Itasca, IL - The National Safety Council announced today that it estimates that 476 people may die in traffic crashes this Memorial Day holiday weekend. In addition, NSC estimates that 24,700 people may suffer nonfatal disabling injuries in traffic crashes during the holiday weekend.
Safety belts play an important role in surviving motor vehicle crashes. NSC estimates that 376 people may survive crashes this holiday weekend because they will be wearing safety belts. However, NSC also estimates that an additional 121 lives could be saved if all drivers and passengers wore safety belts.
NSC issues fatality estimates for major holiday periods to draw attention to the serious issue of motor vehicle injuries and deaths. This year's Memorial Day weekend officially begins at 6:00 p.m. on Friday, May 28 and ends at 11:59 p.m. on Monday, May 31. In 2003, NSC estimated that 464 people would die in traffic crashes over the Memorial Day holiday. The actual number of fatalities is not yet available. In 2002, NSC estimated that 498 people would die in traffic crashes over the Memorial Day holiday. The actual number was 484.
Memorial Day is the beginning of the summer travel season when many take to the road for vacations or weekend trips. It also marks the annual Memorial Day "Click it or Ticket" Mobilization, conducted by the National Highway Traffic Safety Administration and supported by the Air Bag and Seat Belt Safety Campaign of NSC. More than 12,000 law enforcement agencies nationwide will vigorously enforce drunk driving, seat belt and child restraint laws throughout the holiday weekend.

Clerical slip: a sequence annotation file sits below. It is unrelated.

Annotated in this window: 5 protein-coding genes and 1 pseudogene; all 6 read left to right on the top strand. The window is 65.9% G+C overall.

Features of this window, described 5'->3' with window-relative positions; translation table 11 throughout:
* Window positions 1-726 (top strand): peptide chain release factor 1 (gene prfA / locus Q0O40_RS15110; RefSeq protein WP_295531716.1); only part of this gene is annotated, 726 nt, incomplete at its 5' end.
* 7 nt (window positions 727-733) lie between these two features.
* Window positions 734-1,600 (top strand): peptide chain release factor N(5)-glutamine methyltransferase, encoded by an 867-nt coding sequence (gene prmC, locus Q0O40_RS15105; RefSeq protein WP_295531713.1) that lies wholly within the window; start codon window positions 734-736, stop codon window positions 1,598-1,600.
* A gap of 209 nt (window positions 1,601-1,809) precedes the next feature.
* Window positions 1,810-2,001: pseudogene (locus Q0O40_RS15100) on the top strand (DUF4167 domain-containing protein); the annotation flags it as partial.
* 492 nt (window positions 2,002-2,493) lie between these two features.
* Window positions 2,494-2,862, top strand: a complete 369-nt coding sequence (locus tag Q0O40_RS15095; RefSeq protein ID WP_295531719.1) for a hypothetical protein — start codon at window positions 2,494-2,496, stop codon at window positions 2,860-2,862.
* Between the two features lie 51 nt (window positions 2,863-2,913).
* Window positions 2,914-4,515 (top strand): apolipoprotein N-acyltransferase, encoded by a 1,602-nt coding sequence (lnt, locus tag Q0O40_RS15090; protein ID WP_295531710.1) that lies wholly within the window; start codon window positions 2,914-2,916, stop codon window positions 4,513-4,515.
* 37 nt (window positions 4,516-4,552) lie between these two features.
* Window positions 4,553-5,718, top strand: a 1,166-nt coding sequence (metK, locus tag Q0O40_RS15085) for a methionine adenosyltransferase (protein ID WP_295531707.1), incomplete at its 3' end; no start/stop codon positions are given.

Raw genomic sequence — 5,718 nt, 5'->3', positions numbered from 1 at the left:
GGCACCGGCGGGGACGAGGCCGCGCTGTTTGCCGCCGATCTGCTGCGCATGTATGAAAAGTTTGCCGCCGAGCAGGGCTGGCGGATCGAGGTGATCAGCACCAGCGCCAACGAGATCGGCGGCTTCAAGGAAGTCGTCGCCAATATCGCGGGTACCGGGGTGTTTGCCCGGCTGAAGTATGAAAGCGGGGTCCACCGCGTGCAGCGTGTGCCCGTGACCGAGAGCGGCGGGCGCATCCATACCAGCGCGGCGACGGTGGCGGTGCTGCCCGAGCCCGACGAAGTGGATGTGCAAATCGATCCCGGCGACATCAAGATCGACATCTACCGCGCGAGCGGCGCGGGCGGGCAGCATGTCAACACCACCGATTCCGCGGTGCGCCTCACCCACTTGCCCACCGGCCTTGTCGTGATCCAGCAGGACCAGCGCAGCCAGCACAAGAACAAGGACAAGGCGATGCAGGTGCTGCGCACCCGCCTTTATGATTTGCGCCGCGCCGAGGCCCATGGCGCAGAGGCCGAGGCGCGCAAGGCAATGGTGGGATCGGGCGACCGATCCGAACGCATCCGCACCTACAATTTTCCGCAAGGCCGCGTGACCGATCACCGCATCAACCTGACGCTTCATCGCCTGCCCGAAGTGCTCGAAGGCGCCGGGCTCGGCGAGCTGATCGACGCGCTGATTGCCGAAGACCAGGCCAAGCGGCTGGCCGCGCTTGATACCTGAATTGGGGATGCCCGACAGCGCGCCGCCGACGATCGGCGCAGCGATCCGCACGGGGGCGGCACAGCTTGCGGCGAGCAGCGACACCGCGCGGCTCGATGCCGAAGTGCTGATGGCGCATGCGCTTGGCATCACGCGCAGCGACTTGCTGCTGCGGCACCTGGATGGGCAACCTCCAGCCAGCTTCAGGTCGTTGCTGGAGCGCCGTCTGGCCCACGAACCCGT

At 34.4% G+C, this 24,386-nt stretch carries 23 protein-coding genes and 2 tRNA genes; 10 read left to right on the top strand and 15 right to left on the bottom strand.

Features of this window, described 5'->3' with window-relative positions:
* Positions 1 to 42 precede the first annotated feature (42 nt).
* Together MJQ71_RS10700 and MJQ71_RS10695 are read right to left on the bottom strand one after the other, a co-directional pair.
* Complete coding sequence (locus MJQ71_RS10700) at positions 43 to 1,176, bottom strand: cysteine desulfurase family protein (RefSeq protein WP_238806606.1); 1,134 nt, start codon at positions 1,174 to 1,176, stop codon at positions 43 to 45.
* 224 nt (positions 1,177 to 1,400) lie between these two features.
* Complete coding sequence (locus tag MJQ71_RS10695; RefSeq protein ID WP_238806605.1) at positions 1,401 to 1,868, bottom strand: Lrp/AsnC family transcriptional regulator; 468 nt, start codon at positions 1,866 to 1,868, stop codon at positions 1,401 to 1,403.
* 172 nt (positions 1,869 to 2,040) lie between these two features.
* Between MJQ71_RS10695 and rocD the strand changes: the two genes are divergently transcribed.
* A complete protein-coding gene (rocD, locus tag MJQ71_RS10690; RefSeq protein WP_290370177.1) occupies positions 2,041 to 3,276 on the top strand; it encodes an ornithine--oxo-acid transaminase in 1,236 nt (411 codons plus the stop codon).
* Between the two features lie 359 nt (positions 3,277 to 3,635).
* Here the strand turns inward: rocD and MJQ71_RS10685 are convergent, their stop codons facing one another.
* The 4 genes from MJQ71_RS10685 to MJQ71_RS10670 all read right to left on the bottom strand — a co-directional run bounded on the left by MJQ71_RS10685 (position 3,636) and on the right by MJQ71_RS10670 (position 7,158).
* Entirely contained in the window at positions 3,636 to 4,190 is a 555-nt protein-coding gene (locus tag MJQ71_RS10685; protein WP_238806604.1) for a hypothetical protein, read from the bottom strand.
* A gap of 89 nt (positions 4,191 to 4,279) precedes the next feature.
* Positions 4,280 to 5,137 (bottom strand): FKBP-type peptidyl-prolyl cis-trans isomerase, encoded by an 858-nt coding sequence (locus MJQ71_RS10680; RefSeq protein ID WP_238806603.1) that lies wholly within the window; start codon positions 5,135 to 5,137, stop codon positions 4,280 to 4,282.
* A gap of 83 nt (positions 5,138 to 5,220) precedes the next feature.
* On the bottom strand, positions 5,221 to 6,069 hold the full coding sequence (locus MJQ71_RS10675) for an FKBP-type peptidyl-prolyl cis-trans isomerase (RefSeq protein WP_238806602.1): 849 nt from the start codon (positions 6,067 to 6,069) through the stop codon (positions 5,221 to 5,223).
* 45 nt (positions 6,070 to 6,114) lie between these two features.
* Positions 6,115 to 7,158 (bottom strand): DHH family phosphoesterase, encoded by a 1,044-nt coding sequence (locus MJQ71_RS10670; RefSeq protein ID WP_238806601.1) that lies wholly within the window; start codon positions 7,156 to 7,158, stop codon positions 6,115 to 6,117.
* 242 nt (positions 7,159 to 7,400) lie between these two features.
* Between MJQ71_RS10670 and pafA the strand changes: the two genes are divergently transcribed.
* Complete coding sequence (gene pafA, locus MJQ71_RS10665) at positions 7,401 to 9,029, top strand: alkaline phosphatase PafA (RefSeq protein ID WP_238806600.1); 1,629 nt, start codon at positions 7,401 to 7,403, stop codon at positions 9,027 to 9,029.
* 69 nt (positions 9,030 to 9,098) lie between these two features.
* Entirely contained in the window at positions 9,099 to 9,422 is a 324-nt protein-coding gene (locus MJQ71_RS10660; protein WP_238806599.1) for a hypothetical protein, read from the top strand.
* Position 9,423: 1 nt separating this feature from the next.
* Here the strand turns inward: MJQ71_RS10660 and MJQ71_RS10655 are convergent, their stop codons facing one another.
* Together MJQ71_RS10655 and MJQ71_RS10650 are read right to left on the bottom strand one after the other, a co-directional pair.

As the Memorial Day holiday period ends next week, the national focus will turn to crash prevention during National Safety Month in June. The U.S. Senate has issued a proclamation designating June as "Crash-Free June", recognizing the serious problem of motor vehicle deaths in America. Motor vehicle crashes are the leading cause of injury death in America, with more than 43,000 people dying in crashes last year. The Crash-Free June campaign is focused on educating Americans about the behaviors that cause crashes - alcohol use, speeding, aggressive driving, distracted driving, drowsy driving, failure to yield and additional dangerous behaviors common to young drivers and passengers ages 16-24.
The National Safety Council (www.nsc.org) saves lives by preventing injuries and deaths at work, in home and communities, and on the roads, through leadership, research, education and advocacy.